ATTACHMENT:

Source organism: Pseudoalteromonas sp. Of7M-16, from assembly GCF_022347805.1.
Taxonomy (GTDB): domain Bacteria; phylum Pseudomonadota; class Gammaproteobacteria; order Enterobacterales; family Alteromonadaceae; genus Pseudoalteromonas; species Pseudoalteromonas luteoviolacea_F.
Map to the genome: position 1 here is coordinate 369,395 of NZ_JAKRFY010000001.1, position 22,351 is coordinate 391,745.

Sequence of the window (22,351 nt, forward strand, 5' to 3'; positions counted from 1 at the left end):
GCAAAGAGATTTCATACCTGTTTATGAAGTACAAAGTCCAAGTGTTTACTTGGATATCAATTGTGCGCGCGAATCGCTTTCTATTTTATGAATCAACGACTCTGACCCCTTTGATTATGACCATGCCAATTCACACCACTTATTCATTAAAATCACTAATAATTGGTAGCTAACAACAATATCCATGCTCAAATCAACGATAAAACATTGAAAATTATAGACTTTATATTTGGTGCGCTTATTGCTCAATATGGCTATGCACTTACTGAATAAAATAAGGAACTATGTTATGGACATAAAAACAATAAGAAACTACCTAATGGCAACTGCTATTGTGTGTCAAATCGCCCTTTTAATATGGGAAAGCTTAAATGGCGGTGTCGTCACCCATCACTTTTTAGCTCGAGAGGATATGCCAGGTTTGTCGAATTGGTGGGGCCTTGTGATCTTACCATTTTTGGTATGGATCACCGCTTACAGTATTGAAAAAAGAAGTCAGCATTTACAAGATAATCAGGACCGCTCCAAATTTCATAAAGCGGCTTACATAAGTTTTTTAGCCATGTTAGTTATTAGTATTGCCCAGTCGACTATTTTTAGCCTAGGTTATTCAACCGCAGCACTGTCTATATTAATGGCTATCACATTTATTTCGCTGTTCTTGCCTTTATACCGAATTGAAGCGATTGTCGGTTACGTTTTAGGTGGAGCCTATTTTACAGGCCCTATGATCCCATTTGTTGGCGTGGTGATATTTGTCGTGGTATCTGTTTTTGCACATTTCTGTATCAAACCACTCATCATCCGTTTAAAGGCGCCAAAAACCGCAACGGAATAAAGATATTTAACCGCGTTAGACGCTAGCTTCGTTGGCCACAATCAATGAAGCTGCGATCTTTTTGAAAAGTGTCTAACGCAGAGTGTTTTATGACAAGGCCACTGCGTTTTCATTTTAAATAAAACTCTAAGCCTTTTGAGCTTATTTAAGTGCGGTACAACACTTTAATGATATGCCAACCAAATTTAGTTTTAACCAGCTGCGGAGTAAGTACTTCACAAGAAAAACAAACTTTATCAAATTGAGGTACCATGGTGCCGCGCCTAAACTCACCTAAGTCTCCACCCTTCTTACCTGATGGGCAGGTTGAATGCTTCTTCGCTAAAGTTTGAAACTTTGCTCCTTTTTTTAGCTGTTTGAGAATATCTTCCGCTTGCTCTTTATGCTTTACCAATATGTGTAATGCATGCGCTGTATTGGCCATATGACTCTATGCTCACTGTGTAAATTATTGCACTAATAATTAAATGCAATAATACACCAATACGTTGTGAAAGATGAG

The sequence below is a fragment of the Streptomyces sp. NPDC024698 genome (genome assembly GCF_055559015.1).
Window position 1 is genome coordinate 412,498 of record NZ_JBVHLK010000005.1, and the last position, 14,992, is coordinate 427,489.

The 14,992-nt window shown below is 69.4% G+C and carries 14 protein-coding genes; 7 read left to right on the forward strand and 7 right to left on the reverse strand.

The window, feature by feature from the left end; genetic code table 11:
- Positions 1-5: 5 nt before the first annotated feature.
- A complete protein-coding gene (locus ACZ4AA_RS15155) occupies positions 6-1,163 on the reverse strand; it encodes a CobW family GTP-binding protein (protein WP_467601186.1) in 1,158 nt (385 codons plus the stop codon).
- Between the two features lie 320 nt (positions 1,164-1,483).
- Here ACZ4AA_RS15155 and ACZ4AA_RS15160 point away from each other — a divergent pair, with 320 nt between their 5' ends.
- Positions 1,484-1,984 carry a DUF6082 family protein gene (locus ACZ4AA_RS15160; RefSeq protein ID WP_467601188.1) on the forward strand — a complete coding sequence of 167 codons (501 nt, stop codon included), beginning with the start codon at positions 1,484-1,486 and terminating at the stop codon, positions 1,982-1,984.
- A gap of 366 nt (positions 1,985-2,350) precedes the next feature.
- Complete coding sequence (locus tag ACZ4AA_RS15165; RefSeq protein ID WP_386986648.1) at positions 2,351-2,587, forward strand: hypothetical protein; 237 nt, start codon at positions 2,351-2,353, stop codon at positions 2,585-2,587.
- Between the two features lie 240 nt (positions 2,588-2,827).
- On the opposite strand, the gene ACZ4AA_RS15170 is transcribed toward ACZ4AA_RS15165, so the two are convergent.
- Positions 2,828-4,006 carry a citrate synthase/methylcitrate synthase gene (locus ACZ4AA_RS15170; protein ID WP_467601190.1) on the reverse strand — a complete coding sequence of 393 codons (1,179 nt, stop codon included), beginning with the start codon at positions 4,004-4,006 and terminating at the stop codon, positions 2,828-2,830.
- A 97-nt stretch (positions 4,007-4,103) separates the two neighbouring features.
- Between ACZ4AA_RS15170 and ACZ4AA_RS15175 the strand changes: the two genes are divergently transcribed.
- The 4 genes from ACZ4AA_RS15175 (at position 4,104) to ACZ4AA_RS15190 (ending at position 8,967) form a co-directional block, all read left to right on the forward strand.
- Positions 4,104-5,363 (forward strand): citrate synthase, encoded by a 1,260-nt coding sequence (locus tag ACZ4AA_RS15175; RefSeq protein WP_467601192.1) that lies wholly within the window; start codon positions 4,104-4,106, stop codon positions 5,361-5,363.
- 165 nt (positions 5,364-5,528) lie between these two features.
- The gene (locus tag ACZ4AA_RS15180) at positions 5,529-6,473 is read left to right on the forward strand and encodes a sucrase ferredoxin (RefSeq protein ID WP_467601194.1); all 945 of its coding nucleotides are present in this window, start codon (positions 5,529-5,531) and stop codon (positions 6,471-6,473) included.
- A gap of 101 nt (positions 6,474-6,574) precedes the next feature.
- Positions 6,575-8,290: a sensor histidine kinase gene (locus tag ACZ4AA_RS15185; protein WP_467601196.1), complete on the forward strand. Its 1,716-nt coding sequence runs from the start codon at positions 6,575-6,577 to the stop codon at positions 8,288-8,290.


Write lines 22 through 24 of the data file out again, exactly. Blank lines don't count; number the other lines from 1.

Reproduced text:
- The 4 genes from ACZ4AA_RS15175 (at position 4,104) to ACZ4AA_RS15190 (ending at position 8,967) form a co-directional block, all read left to right on the forward strand.
- Positions 4,104-5,363 (forward strand): citrate synthase, encoded by a 1,260-nt coding sequence (locus tag ACZ4AA_RS15175; RefSeq protein WP_467601192.1) that lies wholly within the window; start codon positions 4,104-4,106, stop codon positions 5,361-5,363.
- 165 nt (positions 5,364-5,528) lie between these two features.